Wednesday, March 30, 2011

New Debates, Old Debates...

I'd like to take the time today to talk a bit about the yet-to-be-announced leaders' debates in this election cycle.

As no real surprise to no one, the consortium of broadcasters decided to exclude Elizabeth May from the debates this year. This was the same decision they made last year, but backed down and allowed her in after massive complaints from the public at large. Complaints continue to appear now, but whether or not they will create the same result remains to be seen.

Now, I'm going to go out on a limb and say something unpopular here: This election, I don't think Elizabeth May should be in the debate.

Allow me to try and justify that before you all start throwing rocks and twigs at me. As the election was beginning, Elizabeth May explained how she would not be undergoing a national campaign as leader of the Green Party in this election; rather, she would focus solely on winning her own riding and being active there.

As such, since she announced this and this is her goal, why would she be included in the national debates?

It is true that her party does receive a fair amount of support across Canada; more than you see with other so called 'fringe parties', and that one day the Greens will likely actually elect a Member of Parliament.

So, as it stands, is it right for the broadcasters to restrict her access to the debates based on the fact that her party had no representation in the House of Commons when the government was dissolved?

It is a tricky question.

After all, there are those other 'fringe parties'. None of them had representation in the House of Commons, but they all have party leaders who I'd imagine would love to get involved in the leaders' debates.

Keep in mind, in 2008 the Green Party received 937,613 total votes across Canada. The next largest 'fringe party', the Christian Heritage Party, received only 26,475. What this suggests is that the Greens are slowly moving from 'fringe party' to viable option in Canadian politics.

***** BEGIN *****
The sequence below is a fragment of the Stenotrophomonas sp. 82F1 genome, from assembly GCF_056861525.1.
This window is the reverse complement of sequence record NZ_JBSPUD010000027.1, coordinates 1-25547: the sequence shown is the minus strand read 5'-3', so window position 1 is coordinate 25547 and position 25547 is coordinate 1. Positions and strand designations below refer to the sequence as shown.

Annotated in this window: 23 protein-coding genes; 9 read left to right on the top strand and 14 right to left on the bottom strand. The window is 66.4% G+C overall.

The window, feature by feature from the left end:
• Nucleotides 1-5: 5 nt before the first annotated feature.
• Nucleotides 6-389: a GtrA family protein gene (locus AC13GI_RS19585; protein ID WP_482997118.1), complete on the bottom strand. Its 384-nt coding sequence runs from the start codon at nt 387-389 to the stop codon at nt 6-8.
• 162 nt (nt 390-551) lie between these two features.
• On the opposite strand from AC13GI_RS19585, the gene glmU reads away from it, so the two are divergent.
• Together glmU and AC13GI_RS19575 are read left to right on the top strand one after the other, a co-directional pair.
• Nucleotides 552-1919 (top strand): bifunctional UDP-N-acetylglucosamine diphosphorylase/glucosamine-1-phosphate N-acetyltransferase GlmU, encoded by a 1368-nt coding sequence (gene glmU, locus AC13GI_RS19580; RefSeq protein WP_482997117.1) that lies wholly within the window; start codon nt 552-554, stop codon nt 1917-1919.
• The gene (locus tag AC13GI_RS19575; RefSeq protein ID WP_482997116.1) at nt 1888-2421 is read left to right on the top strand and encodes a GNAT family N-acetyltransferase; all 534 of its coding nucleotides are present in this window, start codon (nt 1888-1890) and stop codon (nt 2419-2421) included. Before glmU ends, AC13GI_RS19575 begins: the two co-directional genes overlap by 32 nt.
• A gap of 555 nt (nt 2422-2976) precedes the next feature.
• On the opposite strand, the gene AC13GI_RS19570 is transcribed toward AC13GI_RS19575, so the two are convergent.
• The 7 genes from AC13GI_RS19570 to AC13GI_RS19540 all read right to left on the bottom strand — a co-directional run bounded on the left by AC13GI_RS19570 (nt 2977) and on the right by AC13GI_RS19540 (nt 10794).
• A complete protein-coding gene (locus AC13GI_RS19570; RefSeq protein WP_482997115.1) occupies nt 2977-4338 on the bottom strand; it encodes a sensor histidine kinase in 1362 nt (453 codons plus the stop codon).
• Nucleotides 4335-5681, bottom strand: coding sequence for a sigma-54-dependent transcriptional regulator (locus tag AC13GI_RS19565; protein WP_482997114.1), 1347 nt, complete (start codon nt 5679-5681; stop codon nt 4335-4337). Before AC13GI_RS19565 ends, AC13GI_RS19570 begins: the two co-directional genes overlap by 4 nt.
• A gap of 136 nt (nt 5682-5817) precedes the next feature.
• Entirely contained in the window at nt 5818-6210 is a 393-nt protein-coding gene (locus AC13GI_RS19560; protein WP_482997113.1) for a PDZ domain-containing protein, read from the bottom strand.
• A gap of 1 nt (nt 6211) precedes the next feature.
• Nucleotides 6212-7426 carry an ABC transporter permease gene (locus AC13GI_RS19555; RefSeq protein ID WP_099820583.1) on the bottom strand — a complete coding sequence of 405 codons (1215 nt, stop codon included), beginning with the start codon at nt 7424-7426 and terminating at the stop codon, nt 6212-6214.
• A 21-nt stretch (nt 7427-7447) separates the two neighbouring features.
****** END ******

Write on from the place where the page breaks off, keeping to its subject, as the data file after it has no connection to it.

So, with that in mind, how can I say that Elizabeth May has no place in the debates this year?

Well, I'm resting most of my argument on her words in that she is more concerned with winning her own riding in this election than on waging a federal campaign. In truth, that's the only reason I'm against her being added to the debates this year. In the last debates, I supported adding May.

But given that a party leader isn't undertaking a national campaign, should they receive national coverage?

There's numerous reasons why a leader wouldn't undertake a national campaign: Lack of funding, for example. But the Green Party's past has shown that they have the funding to send May across Canada to stump for the party; and that they're capable of running a whole slate of candidates.

But May has chosen to exclude herself from the national campaign; as such, it should come as no surprise that the broadcasters have decided to exclude her from the debates as well. Whether or not this decision was reached because of May's comments at the start of the election, I don't know and I doubt we ever will...

But given that she openly stated that she was taking a national backseat, could that not have influenced the broadcasters' decision to leave her out of the debate?

It's possible. But again, I can't offer proof than that other than her words and my opinion.

So, given that May had announced that she was going to focus on her riding; why is she now suddenly infuriated about being left out of the leaders' debates? One would imagine that if she was focusing on her own riding, she was already prepared not to take place in the leadership debates.

So to come out and then condemn the decision, and more or less demand her time at the debate, May is turning her back on her own words at the start of the campaign.

Which leaves us in a bit of a bind:

Either May wants to run a national campaign, which includes stumping for the party and taking part in the debates OR she wants to focus on potentially winning the first seat for her party by shrugging off some of the responsibilities of leadership and focusing solely on her riding.

She set the tone for this herself, and can't have it both ways...But now she is trying to.

And if my opinion can be trusted, I think it can given the facts, that casts a lot of doubt on the Green's message of changing politics and ending government hypocrisy; after all, the Greens have been trying to portray themselves as the antidote to the other parties and the politics as usual message. But if May is expecting her time, despite announcing that she wasn't going to actively campaign nationally, she is showing a Green Party that is hypocritical and is running 'politics as usual'.

She excluded herself at the start of the campaign; and while I would find her exclusion objectionable by the broadcasters if she hadn't made this announcement, I can only say that when you exclude yourself you can't be surprised if others start to exclude you too.

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